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Building up a successful business by being different

In keeping with our goal of being different, this month we were delighted to be awarded the esteemed D&AD Wood Pencil award for our 2016 company rebrand, which sought – amongst other things – to reflect the way our business and identity differ from those of our industry competitors.
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In my 30 years in the retail industry, I have seen numerous businesses that, in somewhat closed-minded fashion, base their business model directly on that of an already established, successful company. So how does a company truly set about being different?

The reality is that startups and scale-ups don’t need to follow the model of bigger, more established brands and doing so potentially risks the ability of being different, flexible and to “think outside the box”.

Experimenting and trial and error has been a hugely important part of being different and growing our business, and following a template too closely can scupper the ability to innovate.

I would argue that doing something that results in being different can still mean success, whilst also helping you develop a more unique position within the market. 

In no area of business is this truer than when startups feel they need to make as much “noise” as their more established competitors. We, however, have found that it is savviness that will really help your venture get off the ground – not salesmanship, clamorous announcements, over-exuberant sponsorship or bloated marketing projects.

Here are my top tips on how businesses can go about being different:

(1) Challenge conventional business models

When starting a new venture do not assume the conventional business model is the right one for you and your business – challenge the status quo to find the right set-up for you.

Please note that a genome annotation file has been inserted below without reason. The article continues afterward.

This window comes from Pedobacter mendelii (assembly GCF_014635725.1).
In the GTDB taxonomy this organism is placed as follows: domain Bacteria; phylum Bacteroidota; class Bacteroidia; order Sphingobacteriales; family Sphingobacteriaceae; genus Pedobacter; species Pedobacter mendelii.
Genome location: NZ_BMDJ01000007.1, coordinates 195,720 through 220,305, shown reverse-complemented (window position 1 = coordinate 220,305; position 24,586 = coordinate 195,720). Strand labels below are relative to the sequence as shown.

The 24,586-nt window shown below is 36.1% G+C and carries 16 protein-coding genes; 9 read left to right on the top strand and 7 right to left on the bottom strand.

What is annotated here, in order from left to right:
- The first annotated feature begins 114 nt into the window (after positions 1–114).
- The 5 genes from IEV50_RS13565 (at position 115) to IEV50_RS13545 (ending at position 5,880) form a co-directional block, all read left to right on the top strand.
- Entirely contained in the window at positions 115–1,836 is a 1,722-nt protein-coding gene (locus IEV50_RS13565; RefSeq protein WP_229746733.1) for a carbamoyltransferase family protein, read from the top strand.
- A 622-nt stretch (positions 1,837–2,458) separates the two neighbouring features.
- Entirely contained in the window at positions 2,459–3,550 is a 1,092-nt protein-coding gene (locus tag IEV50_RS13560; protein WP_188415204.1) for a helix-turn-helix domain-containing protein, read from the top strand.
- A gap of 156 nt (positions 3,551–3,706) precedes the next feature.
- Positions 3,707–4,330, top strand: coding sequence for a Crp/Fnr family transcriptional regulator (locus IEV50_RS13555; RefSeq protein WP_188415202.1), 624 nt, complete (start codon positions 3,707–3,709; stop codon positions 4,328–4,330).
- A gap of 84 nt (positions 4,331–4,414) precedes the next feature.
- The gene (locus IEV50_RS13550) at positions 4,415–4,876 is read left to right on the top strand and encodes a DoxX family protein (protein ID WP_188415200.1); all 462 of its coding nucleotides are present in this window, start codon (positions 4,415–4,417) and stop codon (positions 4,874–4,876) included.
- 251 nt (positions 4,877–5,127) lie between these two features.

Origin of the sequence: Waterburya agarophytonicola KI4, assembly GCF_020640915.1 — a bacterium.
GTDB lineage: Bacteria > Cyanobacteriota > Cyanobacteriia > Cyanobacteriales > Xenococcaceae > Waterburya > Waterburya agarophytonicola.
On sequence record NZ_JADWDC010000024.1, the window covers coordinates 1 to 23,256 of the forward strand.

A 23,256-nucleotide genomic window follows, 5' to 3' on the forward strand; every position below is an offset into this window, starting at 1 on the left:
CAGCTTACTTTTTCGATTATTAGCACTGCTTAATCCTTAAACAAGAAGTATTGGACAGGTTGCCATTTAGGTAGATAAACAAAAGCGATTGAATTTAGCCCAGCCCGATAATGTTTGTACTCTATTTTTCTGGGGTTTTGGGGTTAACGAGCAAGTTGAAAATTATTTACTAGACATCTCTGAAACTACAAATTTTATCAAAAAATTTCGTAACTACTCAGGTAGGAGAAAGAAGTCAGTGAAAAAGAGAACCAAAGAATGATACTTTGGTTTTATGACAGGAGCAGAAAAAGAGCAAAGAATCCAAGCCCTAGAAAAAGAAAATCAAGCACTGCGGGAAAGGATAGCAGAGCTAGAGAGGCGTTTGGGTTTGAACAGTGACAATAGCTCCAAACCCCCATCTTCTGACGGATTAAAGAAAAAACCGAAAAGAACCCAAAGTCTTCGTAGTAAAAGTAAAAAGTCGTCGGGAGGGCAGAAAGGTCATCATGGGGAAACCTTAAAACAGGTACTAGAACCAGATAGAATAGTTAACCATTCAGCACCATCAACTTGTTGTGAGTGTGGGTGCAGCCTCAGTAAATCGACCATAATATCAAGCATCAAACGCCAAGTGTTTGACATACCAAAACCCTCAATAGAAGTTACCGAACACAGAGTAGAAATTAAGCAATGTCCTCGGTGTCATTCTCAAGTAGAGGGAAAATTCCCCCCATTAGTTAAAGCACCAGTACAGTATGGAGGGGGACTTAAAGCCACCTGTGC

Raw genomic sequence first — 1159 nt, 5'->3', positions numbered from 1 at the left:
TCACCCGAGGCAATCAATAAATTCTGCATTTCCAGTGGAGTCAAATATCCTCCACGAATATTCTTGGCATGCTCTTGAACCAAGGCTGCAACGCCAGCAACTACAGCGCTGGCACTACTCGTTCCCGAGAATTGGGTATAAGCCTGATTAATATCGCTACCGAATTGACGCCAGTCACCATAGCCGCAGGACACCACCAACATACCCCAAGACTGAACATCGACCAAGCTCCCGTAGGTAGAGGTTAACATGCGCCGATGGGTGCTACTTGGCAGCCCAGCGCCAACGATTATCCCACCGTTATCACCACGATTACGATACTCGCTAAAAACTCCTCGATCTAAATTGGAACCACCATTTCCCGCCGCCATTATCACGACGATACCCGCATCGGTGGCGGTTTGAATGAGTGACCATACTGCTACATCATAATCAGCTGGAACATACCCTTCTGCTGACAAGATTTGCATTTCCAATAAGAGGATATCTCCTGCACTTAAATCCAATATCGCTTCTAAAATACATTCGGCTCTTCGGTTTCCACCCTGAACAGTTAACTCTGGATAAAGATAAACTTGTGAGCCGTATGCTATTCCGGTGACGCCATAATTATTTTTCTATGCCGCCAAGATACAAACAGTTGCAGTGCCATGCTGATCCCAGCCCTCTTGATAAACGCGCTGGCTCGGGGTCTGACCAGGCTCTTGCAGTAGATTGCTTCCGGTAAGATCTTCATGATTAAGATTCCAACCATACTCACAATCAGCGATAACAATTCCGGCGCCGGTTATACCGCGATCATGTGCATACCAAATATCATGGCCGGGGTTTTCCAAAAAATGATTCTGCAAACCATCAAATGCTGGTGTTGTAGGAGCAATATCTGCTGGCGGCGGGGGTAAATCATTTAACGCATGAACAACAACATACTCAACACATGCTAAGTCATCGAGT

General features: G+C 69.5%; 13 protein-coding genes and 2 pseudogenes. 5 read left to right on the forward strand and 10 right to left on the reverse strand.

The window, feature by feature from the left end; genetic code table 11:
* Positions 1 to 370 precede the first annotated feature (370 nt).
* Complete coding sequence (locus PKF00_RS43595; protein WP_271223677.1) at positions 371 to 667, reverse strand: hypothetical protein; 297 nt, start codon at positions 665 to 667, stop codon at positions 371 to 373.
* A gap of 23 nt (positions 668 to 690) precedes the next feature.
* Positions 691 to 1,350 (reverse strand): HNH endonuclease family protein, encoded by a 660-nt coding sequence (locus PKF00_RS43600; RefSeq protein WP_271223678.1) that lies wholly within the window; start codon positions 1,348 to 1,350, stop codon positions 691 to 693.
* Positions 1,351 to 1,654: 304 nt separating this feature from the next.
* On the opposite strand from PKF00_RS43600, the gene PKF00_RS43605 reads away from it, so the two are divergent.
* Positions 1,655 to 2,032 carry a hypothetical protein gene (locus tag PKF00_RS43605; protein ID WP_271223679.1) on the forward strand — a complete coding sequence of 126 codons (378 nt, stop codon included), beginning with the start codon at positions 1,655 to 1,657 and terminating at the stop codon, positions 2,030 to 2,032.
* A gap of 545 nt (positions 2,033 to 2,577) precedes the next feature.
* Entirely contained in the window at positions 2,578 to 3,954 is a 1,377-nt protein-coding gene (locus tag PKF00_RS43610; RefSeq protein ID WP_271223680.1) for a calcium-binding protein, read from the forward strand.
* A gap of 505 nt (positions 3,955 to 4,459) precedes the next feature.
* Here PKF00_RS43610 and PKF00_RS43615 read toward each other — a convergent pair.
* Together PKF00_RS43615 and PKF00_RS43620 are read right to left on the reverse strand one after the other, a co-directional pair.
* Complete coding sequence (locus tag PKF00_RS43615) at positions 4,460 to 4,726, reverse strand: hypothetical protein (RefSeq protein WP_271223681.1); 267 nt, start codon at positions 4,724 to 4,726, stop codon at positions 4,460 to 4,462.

For many young companies, especially in the early stages of growth, an online-only direct distribution model can have a wide range of advantages. It means no percentage of sales will be lost to middlemen, greater control over your brand, and a more personal relationship with your customers.

Your staff will also establish better technical knowledge, company loyalty and focus, and will be able to communicate with your customers more quickly.

Celebrity endorsements and big name backing are often seen as the most effective means of building brand equity. Yet the often exorbitant costs of “brand ambassadors” vastly increases overheads.

The result is that these costs are ultimately passed onto the consumer; we have learnt that in the watch industry, many brands will charge anywhere between seven to 12 times the cost of manufacture for the product. Removing these ambassadors and their associated costs will help keep the costs down making the product more attractive to the consumer.

The reality is that consumers are increasingly seeing these endorsements for the marketing ploy that they are, and failing to see the value in these deals, additionally it is often that the star far overshadows the brand. Ultimately, it could be argued that if the product is good enough, it will speak for itself.

(2) Work together and harness up-and-coming talent

As a business develops it is important to make sure all team members and areas of the business are communicating and working together. A silos mentality, where certain departments or team members do not share information with one another, can damage the overall business growth and product development.